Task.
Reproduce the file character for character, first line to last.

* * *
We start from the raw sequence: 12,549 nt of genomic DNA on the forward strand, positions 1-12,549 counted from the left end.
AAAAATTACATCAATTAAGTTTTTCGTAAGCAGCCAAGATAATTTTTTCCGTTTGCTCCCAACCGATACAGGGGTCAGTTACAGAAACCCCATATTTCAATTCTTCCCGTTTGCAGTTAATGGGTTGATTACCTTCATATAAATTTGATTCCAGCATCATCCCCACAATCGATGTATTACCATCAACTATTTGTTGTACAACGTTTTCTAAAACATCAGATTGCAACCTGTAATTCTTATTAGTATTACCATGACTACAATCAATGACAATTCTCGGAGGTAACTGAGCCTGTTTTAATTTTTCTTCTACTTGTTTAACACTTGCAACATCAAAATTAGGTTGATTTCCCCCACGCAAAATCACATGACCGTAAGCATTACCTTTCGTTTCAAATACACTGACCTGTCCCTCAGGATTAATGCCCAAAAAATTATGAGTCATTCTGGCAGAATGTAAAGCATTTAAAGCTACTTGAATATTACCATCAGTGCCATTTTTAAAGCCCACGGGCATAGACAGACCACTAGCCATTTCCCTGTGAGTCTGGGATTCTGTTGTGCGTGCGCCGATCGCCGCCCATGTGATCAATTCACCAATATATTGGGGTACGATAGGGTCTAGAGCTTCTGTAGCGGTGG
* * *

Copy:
We start from the raw sequence: 12,549 nt of genomic DNA on the forward strand, positions 1-12,549 counted from the left end.
AAAAATTACATCAATTAAGTTTTTCGTAAGCAGCCAAGATAATTTTTTCCGTTTGCTCCCAACCGATACAGGGGTCAGTTACAGAAACCCCATATTTCAATTCTTCCCGTTTGCAGTTAATGGGTTGATTACCTTCATATAAATTTGATTCCAGCATCATCCCCACAATCGATGTATTACCATCAACTATTTGTTGTACAACGTTTTCTAAAACATCAGATTGCAACCTGTAATTCTTATTAGTATTACCATGACTACAATCAATGACAATTCTCGGAGGTAACTGAGCCTGTTTTAATTTTTCTTCTACTTGTTTAACACTTGCAACATCAAAATTAGGTTGATTTCCCCCACGCAAAATCACATGACCGTAAGCATTACCTTTCGTTTCAAATACACTGACCTGTCCCTCAGGATTAATGCCCAAAAAATTATGAGTCATTCTGGCAGAATGTAAAGCATTTAAAGCTACTTGAATATTACCATCAGTGCCATTTTTAAAGCCCACGGGCATAGACAGACCACTAGCCATTTCCCTGTGAGTCTGGGATTCTGTTGTGCGTGCGCCGATCGCCGCCCATGTGATCAATTCACCAATATATTGGGGTACGATAGGGTCTAGAGCTTCTGTAGCGGTGG